» Protecting Investor Privacy While Verifying Accredited Investors
Regulation D of the Securities and Exchange Act of 1933 makes it possible to raise capital through the sale of shares, units etc. while verifying accredited investors without officially registering the offering with the SEC. Limited disclosure requirements make it easier to raise money in a private offering, and the private placement industry raises more capital on an annual basis than the stock market.
Recently, the SEC lifted the ban on general solicitation and made it possible for companies to advertise their private offering using Rule 506(c). Simultaneously they also changed the requirements for verifying investors. Rule 506(c) says that you can advertise your offering as long as you only accept money from accredited investors.
In the past, the SEC allowed investors to “self-certify”. They could check a box and sign a form saying that they were accredited investors. Per the changes to Rule 506, this is no longer an option. Now, the company receiving the funds must take “reasonable steps” with verifying accredited investors.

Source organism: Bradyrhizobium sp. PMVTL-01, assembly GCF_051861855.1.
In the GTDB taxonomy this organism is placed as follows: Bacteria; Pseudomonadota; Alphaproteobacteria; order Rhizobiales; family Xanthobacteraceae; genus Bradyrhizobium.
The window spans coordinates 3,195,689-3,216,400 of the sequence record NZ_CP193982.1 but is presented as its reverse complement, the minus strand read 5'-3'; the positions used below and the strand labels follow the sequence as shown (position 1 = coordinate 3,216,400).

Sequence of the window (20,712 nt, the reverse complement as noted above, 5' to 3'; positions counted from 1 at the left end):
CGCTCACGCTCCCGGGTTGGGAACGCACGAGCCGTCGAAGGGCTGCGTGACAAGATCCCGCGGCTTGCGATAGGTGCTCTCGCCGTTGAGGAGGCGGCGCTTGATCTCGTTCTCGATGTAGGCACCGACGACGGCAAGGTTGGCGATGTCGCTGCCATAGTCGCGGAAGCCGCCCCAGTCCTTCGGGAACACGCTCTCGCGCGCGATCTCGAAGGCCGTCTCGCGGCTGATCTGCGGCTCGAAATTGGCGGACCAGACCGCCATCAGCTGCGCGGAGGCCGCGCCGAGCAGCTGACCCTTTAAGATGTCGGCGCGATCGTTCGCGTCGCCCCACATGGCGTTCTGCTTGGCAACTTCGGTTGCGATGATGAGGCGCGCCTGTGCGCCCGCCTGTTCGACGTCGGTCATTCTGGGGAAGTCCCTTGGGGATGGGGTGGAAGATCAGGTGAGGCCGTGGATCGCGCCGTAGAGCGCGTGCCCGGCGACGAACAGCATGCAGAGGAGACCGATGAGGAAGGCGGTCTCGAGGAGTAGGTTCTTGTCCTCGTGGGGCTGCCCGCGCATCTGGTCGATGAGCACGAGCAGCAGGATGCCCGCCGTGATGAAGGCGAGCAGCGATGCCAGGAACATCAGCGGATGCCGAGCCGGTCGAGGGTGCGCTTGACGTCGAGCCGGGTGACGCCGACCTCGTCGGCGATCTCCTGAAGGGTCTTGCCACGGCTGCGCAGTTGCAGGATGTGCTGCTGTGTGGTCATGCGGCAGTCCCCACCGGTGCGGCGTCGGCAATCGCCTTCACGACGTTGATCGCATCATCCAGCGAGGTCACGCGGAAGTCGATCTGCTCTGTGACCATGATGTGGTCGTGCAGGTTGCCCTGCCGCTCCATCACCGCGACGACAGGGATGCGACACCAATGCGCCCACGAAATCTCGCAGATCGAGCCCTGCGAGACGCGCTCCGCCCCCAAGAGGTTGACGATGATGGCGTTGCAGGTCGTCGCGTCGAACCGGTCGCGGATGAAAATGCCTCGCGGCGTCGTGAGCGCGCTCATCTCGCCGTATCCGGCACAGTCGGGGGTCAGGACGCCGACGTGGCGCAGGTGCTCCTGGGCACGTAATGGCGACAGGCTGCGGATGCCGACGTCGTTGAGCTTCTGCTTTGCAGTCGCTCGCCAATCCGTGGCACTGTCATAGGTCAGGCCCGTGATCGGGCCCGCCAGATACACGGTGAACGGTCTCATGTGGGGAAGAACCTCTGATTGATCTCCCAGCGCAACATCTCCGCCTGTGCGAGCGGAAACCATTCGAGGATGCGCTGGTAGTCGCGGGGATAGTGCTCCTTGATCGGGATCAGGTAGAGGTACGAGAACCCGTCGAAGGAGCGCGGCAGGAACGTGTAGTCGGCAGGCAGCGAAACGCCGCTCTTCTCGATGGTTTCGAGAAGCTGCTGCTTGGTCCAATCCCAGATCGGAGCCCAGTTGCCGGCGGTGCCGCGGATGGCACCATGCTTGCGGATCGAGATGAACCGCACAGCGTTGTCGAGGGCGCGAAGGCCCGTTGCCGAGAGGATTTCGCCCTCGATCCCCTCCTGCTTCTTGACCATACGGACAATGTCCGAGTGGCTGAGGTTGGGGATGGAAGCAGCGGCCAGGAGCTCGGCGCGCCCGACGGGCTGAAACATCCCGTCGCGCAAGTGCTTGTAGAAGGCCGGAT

These reasonable steps may include:
- Reviewing IRS forms. This may include tax returns, W-2’s, Ki-1’s, 1099’s etc for the past three years. An investor needs to have made $200,000 on their own or $300,000 as a couple in order to qualify.
- Reviewing bank statements. Bank statements can be examined to determine income over the past several years.
- Brokerage statements. This can be used to prove assets along with statements for CDs.
- Credit report proving liabilities. In order to determine net worth, you have to verify not only assets but also liabilities. An independent credit report is sufficient as long as it is a recent report.
- Written confirmation from a registered broker dealer, CPA, or attorney. One of these professionals would need to certify that they verified the net worth and past income of the investor within the past three months and confirm that they are an accredited investor.
- Previous purchaser. If they investor participated in your 506 (b) offering, in the past, they can now participate in your 506 (c) offering, confirming their accreditation.
Understandably, these new guidelines are raising alarm bells for investors concerned about their privacy. Most investors do not relish the thought of exposing their entire financial picture to an unknown company in order to give them money. Fortunately, there are options you can offer investors that will guarantee their privacy. Third party verification sites are now available where you can verifying accredited investors can become certified and provide that certification document to any company they wish to invest in. You can also tie up with an attorney or CPA and refer your investors to them for the certification process. Give your investor’s peace of mind so that you can continue to cultivate the relationship and have a successful capital raise.